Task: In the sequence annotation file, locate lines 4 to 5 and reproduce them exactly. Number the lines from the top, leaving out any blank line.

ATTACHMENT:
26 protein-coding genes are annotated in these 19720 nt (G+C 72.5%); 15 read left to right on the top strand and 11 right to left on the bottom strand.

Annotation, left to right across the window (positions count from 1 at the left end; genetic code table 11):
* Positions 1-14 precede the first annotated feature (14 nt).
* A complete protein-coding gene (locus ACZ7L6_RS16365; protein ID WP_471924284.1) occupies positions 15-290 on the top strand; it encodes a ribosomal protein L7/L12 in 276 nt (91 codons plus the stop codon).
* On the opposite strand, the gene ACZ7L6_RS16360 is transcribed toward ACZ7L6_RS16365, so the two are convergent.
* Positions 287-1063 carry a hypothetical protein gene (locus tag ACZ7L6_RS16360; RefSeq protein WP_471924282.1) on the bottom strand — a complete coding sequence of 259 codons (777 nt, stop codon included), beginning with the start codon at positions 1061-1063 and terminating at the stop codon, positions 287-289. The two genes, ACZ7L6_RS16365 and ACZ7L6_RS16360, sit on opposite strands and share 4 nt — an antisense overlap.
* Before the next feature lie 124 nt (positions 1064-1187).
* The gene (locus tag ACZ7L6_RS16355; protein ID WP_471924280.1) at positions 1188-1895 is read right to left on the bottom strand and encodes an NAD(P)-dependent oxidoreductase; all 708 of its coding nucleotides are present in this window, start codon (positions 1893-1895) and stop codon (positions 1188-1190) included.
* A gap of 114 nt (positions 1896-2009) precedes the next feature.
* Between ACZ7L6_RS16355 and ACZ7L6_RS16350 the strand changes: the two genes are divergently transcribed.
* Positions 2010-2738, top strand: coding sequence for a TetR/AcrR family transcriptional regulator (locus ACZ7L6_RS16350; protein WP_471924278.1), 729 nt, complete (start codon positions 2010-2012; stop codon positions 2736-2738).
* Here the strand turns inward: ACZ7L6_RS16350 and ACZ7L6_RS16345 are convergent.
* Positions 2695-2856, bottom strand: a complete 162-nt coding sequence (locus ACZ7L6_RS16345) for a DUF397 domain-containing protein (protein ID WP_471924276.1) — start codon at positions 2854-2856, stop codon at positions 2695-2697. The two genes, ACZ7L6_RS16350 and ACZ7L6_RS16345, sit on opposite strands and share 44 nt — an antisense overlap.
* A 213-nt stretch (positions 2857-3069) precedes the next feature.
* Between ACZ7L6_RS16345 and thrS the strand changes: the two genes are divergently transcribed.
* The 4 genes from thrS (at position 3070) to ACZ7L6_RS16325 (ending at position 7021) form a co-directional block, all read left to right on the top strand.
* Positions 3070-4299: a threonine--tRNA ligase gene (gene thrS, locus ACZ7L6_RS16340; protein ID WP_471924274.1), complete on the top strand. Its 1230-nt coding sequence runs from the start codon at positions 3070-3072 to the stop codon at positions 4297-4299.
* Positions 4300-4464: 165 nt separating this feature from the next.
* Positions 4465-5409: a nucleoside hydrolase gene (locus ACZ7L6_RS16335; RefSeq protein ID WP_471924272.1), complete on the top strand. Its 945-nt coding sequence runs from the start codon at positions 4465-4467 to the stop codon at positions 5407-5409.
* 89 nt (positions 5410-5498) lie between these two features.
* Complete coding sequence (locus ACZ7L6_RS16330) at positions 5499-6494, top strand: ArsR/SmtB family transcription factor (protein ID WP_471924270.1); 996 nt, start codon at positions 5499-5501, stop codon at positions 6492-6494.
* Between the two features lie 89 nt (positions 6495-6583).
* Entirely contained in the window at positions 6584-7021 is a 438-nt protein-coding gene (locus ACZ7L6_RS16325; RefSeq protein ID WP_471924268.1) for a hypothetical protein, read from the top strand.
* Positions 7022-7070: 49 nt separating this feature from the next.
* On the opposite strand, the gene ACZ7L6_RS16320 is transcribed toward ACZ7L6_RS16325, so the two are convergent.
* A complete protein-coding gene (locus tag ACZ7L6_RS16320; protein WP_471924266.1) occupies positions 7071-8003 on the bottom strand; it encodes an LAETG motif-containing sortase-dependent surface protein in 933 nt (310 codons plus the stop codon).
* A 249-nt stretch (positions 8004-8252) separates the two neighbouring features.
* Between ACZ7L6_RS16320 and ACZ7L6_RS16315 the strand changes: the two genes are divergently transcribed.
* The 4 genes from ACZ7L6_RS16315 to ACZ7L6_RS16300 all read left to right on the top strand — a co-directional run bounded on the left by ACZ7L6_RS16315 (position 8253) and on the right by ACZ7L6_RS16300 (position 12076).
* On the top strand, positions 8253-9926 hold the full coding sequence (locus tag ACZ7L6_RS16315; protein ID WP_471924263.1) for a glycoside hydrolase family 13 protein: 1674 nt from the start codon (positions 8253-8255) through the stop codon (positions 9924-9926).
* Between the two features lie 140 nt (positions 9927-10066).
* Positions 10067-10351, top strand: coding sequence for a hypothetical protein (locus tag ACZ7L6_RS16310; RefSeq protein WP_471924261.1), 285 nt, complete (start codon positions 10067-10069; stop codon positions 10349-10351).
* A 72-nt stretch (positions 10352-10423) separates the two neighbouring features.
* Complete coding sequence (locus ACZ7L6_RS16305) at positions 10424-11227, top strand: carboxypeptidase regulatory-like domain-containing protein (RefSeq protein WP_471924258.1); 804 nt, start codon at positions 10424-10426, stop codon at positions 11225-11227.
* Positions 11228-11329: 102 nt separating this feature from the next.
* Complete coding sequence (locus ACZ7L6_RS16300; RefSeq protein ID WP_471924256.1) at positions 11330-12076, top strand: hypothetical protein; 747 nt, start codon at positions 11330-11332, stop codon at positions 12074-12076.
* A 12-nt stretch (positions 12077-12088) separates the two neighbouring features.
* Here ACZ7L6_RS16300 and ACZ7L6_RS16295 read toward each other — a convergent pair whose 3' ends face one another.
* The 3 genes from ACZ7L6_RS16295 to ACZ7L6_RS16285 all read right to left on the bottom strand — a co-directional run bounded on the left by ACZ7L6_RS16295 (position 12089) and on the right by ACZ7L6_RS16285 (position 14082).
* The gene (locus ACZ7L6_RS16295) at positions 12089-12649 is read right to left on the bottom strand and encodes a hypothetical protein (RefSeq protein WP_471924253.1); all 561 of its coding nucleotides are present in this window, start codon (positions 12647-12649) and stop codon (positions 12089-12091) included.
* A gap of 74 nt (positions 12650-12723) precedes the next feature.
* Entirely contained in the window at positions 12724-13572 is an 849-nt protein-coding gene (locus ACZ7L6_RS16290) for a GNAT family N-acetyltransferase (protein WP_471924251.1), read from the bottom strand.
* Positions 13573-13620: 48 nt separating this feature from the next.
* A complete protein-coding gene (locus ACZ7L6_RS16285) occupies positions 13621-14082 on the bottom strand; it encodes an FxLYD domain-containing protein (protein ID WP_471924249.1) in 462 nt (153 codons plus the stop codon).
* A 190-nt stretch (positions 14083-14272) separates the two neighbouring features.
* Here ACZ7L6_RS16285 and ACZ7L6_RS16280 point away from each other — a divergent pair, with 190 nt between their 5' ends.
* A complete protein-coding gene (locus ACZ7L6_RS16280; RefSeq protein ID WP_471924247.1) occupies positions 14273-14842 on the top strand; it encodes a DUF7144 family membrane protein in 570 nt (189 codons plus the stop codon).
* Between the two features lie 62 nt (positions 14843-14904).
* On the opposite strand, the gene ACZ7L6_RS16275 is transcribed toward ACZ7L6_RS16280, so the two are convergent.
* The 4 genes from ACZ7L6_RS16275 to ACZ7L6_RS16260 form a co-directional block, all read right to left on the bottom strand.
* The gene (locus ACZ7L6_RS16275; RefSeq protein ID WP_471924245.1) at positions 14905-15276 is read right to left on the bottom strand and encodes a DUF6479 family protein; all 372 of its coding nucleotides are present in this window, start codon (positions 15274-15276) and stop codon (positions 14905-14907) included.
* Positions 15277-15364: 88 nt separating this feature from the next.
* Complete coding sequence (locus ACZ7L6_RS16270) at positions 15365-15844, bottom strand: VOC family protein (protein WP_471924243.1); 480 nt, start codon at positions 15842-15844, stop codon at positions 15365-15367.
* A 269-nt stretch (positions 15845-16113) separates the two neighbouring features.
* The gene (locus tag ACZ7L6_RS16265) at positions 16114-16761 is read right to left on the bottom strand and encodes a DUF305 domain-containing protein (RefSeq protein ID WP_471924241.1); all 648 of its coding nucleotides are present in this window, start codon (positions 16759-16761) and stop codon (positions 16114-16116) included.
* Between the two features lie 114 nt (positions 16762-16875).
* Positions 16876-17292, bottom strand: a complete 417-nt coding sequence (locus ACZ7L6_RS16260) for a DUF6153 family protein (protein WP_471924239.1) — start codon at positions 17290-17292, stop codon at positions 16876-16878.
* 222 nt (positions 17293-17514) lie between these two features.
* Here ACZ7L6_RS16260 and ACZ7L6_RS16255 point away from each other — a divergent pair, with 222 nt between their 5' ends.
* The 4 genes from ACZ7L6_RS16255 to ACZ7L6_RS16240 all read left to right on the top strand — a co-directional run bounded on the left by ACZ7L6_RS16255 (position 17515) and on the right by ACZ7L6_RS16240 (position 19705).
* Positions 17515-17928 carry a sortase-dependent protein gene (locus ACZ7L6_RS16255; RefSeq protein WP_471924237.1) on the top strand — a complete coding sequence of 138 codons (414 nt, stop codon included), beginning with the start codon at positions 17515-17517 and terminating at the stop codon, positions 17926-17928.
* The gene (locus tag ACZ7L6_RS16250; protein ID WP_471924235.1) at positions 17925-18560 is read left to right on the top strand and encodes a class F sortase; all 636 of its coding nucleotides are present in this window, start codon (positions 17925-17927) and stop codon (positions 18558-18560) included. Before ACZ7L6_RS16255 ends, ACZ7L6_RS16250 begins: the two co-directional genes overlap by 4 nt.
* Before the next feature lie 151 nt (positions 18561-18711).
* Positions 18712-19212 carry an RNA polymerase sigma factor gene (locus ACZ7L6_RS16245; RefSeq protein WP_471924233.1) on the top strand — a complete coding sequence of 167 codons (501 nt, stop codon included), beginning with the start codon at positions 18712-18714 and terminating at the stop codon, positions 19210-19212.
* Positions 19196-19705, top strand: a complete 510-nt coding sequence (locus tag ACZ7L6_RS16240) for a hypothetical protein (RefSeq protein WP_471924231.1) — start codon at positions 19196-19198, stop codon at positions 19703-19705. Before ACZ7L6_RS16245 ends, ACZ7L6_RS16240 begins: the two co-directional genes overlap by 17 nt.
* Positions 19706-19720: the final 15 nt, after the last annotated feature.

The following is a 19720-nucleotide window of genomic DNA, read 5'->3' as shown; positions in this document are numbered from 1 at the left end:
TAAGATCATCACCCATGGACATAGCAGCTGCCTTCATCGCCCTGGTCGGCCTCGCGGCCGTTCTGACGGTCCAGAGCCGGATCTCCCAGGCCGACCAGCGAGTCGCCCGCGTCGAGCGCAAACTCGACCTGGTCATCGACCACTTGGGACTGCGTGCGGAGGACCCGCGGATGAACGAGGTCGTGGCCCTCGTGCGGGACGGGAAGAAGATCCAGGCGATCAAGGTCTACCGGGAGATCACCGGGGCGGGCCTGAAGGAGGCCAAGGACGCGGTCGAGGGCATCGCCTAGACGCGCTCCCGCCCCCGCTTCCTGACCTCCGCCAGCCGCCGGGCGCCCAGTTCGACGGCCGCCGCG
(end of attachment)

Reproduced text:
* A complete protein-coding gene (locus ACZ7L6_RS16365; protein ID WP_471924284.1) occupies positions 15-290 on the top strand; it encodes a ribosomal protein L7/L12 in 276 nt (91 codons plus the stop codon).
* On the opposite strand, the gene ACZ7L6_RS16360 is transcribed toward ACZ7L6_RS16365, so the two are convergent.